Volunteering for Philippines Flooding
I had travelled independently for several years without too many plans. Just sort of wandering around, visiting the sights, meeting other travellers, and enjoying the freedom that comes with solo travel. Over the years I had experienced a lot of wonderful things and met some great people but, as the months wore on, I started to feel a little tired of moving on all of the time, feeling like I was barely scratching the surface of each place I passed through.
Having worked abroad in London, Australia, and New Zealand, I knew that settling down for awhile and working in another country really afforded me an interesting glimpse into life there. I experienced things that I never did as a backpacker and it changed my priorities and my style of travel.
I no longer wanted to blaze through an entire continent, seeing as much as I possibly could. I wanted to slow things down, make connections, and focus more on having experiences than on ticking off a checklist of ‘must sees’. I wanted to focus less on seeing and more on doing.
I decided that introducing some volunteering into my travels would be a great way to get involved in the communities I was traveling through.
Deciding to volunteer abroad is one thing, actually figuring out how to do it is a whole other monster and this became very apparent to me about five minutes of searching online. International volunteering has grown into a huge industry. Countless middleman-style placement companies have sprung up promising to match volunteers with the experience of a lifetime – for a very hefty price. Many of these companies charge well over $1,000 for a week or two of volunteering, not including any flights or insurance.
The more and more I searched, the more these types of companies surfaced. Because it’s grown into such a lucrative industry, they have budgets to throw at online marketing which means that their websites will outrank any of the small free and cheap organisations worldwide that also need help. Search for a few hours and it wouldn’t be surprising to think that paid volunteering is the only volunteering.
This isn’t the case and I wrote this book to share everything I’ve learned about volunteering, including how to sift through the mountain of paid opportunities to find free and cheap placements at organisations who need your help, not your money.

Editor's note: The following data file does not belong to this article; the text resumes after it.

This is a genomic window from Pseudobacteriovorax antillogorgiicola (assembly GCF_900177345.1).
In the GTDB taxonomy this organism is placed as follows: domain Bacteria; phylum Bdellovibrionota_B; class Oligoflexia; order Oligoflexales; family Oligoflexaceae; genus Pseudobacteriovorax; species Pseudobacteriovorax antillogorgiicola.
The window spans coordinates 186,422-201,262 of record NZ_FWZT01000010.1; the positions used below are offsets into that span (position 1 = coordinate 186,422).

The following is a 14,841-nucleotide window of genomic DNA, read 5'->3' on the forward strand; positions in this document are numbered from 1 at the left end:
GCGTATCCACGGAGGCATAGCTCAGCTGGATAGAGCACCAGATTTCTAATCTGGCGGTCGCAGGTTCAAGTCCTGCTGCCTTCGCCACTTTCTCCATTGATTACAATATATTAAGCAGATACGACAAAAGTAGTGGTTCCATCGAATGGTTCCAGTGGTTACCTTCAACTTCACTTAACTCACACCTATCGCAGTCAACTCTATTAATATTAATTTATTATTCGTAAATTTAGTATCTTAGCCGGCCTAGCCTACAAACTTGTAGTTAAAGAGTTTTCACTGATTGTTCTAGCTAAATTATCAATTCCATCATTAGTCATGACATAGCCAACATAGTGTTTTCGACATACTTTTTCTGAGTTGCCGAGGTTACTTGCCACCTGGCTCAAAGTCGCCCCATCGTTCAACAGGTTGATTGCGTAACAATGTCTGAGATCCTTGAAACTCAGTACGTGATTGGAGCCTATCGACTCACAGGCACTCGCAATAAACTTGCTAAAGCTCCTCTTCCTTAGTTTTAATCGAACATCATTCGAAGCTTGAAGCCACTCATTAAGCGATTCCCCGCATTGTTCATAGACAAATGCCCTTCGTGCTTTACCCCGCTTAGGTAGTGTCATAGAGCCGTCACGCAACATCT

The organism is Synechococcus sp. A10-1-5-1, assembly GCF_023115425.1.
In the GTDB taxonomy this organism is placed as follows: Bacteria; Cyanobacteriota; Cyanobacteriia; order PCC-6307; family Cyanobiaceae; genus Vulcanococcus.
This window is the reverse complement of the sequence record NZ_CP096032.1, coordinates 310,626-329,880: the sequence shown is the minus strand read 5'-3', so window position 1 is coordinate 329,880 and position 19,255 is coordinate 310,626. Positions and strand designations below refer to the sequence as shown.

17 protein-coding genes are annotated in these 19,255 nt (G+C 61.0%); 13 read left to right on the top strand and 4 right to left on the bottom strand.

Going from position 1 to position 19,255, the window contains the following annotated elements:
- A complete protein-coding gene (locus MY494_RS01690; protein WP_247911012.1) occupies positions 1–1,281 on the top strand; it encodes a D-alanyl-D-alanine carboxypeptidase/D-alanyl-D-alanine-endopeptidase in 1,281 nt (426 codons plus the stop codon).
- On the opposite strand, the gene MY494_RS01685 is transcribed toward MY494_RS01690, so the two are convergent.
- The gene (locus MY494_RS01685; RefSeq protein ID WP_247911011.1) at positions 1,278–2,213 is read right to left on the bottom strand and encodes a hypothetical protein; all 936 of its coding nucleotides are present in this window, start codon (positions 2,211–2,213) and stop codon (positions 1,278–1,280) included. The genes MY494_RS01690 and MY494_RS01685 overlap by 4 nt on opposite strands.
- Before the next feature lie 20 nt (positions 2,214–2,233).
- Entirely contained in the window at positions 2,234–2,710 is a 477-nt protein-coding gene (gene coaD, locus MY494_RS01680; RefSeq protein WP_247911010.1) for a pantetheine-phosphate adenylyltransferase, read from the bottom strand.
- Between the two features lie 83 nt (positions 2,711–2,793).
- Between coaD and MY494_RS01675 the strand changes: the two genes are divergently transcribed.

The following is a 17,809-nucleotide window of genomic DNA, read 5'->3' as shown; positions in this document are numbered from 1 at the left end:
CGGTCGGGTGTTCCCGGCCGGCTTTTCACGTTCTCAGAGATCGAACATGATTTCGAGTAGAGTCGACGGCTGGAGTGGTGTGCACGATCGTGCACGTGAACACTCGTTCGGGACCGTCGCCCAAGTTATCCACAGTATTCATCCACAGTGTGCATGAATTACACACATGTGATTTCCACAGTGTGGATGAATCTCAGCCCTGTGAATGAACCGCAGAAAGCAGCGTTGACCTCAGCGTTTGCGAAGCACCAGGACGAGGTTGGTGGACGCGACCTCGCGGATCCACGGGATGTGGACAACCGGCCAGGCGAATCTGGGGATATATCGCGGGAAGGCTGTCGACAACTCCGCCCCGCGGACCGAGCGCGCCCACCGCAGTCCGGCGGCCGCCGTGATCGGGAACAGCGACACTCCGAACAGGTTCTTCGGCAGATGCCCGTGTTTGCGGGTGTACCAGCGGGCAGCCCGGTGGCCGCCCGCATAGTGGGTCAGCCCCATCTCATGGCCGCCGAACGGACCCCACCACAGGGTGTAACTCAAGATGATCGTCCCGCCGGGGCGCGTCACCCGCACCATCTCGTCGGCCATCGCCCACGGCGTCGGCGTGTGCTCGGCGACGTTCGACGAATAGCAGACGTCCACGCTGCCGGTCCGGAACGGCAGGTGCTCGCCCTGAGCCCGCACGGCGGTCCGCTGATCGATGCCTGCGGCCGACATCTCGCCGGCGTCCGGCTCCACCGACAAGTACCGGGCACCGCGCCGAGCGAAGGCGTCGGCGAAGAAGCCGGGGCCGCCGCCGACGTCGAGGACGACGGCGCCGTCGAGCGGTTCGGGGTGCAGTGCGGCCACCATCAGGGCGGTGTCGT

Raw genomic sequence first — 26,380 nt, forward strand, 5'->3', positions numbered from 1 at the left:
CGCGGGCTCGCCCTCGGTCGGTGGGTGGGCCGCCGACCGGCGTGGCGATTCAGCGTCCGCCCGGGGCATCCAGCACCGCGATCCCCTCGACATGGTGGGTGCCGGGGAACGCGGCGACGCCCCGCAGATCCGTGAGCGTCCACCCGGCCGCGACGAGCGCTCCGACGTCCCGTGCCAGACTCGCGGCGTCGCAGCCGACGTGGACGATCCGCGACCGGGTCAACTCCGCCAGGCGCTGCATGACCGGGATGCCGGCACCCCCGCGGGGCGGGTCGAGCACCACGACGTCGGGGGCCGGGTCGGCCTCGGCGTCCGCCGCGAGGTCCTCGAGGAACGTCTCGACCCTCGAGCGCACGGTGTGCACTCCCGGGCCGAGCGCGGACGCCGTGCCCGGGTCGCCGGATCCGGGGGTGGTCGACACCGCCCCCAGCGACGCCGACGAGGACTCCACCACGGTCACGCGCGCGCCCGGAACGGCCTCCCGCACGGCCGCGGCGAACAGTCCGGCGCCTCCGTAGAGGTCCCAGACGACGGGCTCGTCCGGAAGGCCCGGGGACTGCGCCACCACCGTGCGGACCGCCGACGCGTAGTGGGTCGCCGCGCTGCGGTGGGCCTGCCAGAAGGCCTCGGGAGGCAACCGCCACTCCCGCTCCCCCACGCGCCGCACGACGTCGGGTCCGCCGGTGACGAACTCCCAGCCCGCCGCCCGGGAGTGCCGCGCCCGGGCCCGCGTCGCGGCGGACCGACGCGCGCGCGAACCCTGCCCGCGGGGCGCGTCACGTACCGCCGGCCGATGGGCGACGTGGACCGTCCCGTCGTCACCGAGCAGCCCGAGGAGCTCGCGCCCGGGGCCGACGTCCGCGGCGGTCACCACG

The Underground Guide to International Volunteering will:

  • Help you in deciding whether international volunteering is a good fit for you and advice on choosing a suitable volunteering experience.
  • Give information on different types of volunteering from conservation to development to disaster relief.
  • Present 12interviews with experienced international volunteers sharing their experiences, giving advice and offering inspiration.
  • Give you the tools to find your own free and cheap independent volunteering opportunities, including a list of 12 online databases to start your search, each packed with hundreds of opportunities.
  • Provide a list of 80 trustworthy organizations offering free or low-cost volunteering opportunities worldwide.
  • Take a deep look into the paid volunteering industry, explaining the costs and comparing them with free and cheap options.
  • Provide insight and first-hand stories and advice from an experienced international volunteer.
  • Save you loads of time by consolidating online resources, practical advice, personal tips, and stories all in one place.
  • Examine the ethics of volunteering and ponder whether accepting volunteers can actually be harmful.
  • Explain the practicalities of volunteering overseas to help you prepare yourself for your placement.
  • Equip you with the confidence to pack your bag and go!

Based on years of research, this guide takes a lot of confusing information on volunteering and spits it out in a thorough, well-organised, and fun format packed with personal experience, photos, interviews, and dozens of resources. Volunteering overseas doesn’t have to be about paying big bucks and spending hours sifting through shady operations. There are countless wonderful organisations in need of an extra set of hands and it’s this book’s job to connect you with them.
I’m confident that, after reading The Underground Guide to International Volunteering, you’ll be armed with the information and confidence you need to turn a typical trip abroad into the experience of a lifetime through volunteering.

Book Chapters

  1. Introduction to International Volunteering – Why volunteer and what sort of contributions can you expect to make?
  2. Is Volunteering Right for You? – Figure out whether volunteering is a good choice by examining motivations and desired traits.
  3. Types of Volunteering – A breakdown of different types of volunteering: development, conservation and wildlife, and disaster relief.
  4. Choosing a Volunteering Experience – How to find a volunteering placement and organization that are good fits for you.
  5. Paying to Volunteer – An in-depth look at the paid volunteering industry. Should you pay? Where does your fee go? Are there alternatives?
  6. Finding Volunteering Opportunities – Tips on finding volunteering placements including extensive information on finding free and cheap opportunities.
  7. Practical Stuff – All of the practicalities of preparing to do volunteer work. Everything from dealing with visas to managing expectations to looking after your health.
  8. Free and Cheap Volunteering Opportunities – A list of 80 trusted organisations worldwide who accept volunteers without the huge costs.

For more information on The Underground Guide to International Volunteering, please head to the website International Volunteering Guide.
International Volunteering